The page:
Multimedia artist Dylan Rose Rheingold (dylanroserheingold.com) gets candid about her artistic journey, major milestones and new studio space in the city.
Dylan Rose Rheingold in her Manhattan studio space
Let’s start at the beginning. Can you tell us about your artistic background and what initially drew you to mixed media?
I first started mixing materials on large-scale canvas during my time in Florence, Italy. I studied painting and screen printing there for four months in 2018. I used to think that there was some sort of rule that claimed if I were to incorporate mediums—like crayon or marker (that made me feel nostalgic to my adolescence)—that people wouldn’t take my work seriously or consider it a ‘painting.’ But now I have definitely crossed that bridge and am mixing materials in a nontraditional manner with pride. My form also carries the same meaning as my storyline. In a way, it is depicting and enacting as a way to reinforce my own mixed background.
Where do you find the most inspiration for your work?
Storytelling. Most of my inspiration comes from memories and personal experiences of mine and those who are close to me within day-to-day life. Through a nonlinear narrative I’m exploring this idea of ‘otherness’ through a feminine lens. More specifically, digging deeper into the transitional stage of girlhood to womanhood and childhood to adulthood, and all of the diaristic, coming-of-age emotions within this invisible state.
Dylan Rose Rheingold, “Cloud Nine” (2023, acrylic, oil stick, spray paint, china marker on canvas), 70 inches by 60 inches
What are some common themes or techniques that run throughout your work?
As my work is identity based, I would say that common themes include girlhood, memory, nostalgia and this idea of the outsider. My work gravitates toward very mundane and banal spaces that become activated thr ough the exaggeration of the details and defects that stray fr om traditional social constructs and standards and the sliding scale of emotions during this dynamic stage of life.
You create a variety of mediums including sketches, paintings and more. Can you talk about the differences and similarities of each?
My painting process is defined within drawing, so regardless of the materials I am working with, or on, stylistically everything has the same visual language. It involves the layering of acrylic, oil, china marker, pastel, charcoal, spray paint, marker and ink. Whether that be on canvas, wood panel or paper, the dialogue is the same.
From left: Dylan Rose Rheingold, “Hog Flee” (2022, acrylic, oil stick, latex, pastel, colored pencil on canvas), 71 inches by 57 inches; “On a Horse with No Name” (2023, acrylic, oil stick, latex, spray paint on canvas), 71 inches by 57 inches.
How would you categorize the type of work you make or the genre of your style?
Stylistically I’m somewhere in between abstract figuration and surrealism. I’m striving to build a bridge.
Can you walk us through your artistic schedule? Are you creating every day, or only when inspiration hits?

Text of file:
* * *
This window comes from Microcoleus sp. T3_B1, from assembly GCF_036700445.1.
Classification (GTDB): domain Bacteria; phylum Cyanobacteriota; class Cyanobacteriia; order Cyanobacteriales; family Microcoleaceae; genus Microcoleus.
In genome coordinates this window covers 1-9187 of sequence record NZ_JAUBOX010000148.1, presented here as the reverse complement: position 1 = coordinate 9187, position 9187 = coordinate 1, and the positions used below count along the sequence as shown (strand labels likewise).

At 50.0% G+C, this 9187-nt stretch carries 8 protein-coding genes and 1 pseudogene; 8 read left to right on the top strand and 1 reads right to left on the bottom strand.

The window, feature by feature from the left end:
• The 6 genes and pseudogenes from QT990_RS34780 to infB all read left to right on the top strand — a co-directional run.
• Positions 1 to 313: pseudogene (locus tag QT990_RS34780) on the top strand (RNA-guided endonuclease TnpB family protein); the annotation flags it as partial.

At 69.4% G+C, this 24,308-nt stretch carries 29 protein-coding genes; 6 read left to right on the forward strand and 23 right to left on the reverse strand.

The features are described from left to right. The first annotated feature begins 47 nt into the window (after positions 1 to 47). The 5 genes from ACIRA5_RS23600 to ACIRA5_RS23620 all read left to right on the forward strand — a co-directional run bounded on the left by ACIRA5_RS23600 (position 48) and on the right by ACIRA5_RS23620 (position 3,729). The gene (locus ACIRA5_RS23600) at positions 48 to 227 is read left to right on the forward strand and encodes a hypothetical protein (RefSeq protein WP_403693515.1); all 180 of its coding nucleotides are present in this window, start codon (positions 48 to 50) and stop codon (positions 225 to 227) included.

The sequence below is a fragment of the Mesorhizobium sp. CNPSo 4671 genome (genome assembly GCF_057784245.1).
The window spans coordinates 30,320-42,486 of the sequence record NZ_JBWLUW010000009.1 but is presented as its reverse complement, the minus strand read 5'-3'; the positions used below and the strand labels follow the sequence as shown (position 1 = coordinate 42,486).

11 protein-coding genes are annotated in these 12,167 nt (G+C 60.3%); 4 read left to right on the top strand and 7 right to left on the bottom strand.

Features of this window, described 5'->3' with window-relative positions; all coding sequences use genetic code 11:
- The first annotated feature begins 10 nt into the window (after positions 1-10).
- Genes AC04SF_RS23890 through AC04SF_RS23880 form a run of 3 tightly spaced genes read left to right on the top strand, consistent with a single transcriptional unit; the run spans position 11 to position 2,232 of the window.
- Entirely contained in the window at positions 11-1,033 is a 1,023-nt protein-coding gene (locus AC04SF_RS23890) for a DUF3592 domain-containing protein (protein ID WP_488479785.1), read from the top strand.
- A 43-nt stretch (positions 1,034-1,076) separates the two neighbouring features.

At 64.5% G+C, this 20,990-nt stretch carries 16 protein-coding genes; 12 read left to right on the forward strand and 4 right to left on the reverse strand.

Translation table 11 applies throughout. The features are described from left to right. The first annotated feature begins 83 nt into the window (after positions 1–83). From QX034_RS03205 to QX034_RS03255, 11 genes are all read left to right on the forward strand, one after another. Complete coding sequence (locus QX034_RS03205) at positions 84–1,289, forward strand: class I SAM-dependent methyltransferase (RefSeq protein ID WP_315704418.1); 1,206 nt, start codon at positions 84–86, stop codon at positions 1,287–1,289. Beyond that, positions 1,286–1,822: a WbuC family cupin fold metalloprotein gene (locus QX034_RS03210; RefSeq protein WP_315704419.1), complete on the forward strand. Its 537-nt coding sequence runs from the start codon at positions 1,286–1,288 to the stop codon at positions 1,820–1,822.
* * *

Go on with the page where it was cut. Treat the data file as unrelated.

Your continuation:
I try to have a standard studio schedule Monday through Friday, but it’s hard to pinpoint when you will feel inspired or experience a sweet spot while creating. It’s really helpful for me also to make time to look at other artists’ works or forms that differ from mine. Watching an old film, reading a book, frequenting a conceptual assemblage exhibition or even just on the subway, watching how people interact. I often get inspiration from everyday life and the domestic spaces and interiors we coexist in. I try to always be working though and balance a couple different projects or ideas at once. Since my main focus is drawing, I’m not limited to only working in the studio either. I keep a sketchbook on me at all times.
I believe the last time we spoke, you were working on your book, A Line of Thought, which is a collection of drawings and works on paper. How has your career blossomed since then?
Yes! A great deal of evolution has occurred since then. ... I received my master’s in fine arts from the School of Visual Arts and have gallery representation with Jupiter Contemporary down in Miami. Things have been very busy. Straight after postgrad I started as a studio assistant for one of my favorite artists and activists, Marilyn Minter. From then on, I began showing in group shows and art fairs throughout New York, Miami, L.A., Berlin, London, China and Mexico City.
From left: Dylan Rose Rheingold, “Two Sides of the Same Coin” (2023, acrylic, sumi ink, charcoal pigment, marker, glitter on canvas), 65 inches by 65 inches; “Fairest of the Fair She Is” (2023, acrylic, oil stick, pastel, marker on canvas), 65 inches by 65 inches.
Congratulations on your new studio in New York! What can you tell us about the space?
Thank you! My studio is located in the heart of Midtown in the Garment District. Every morning when I get off the subway at 42nd Street, I think about the movie Midnight Cowboy and old New York. Natural light pours through both windows all day long so I am incredibly grateful.
Do you have any milestone moments you can share?
I just had my first international solo show last month in Rome, Italy, at T293 Gallery. It was so special to be back exhibiting in Italy and to see how my paintings were speaking to people, when my own words could not translate.
Are there any upcoming projects or exhibitions you can buzz for the summer?
My next solo show will be at M+B Gallery in Los Angeles this October. I’m stoked to share this new body of work as it’s the most playful one yet.
Photography by: PHOTO BY ELLEN LEE, PHOTO COURTESY OF T293 GALLERY, PHOTOS COURTESY OF T293 GALLERY, PHOTOS COURTESY OF T293 GALLERY,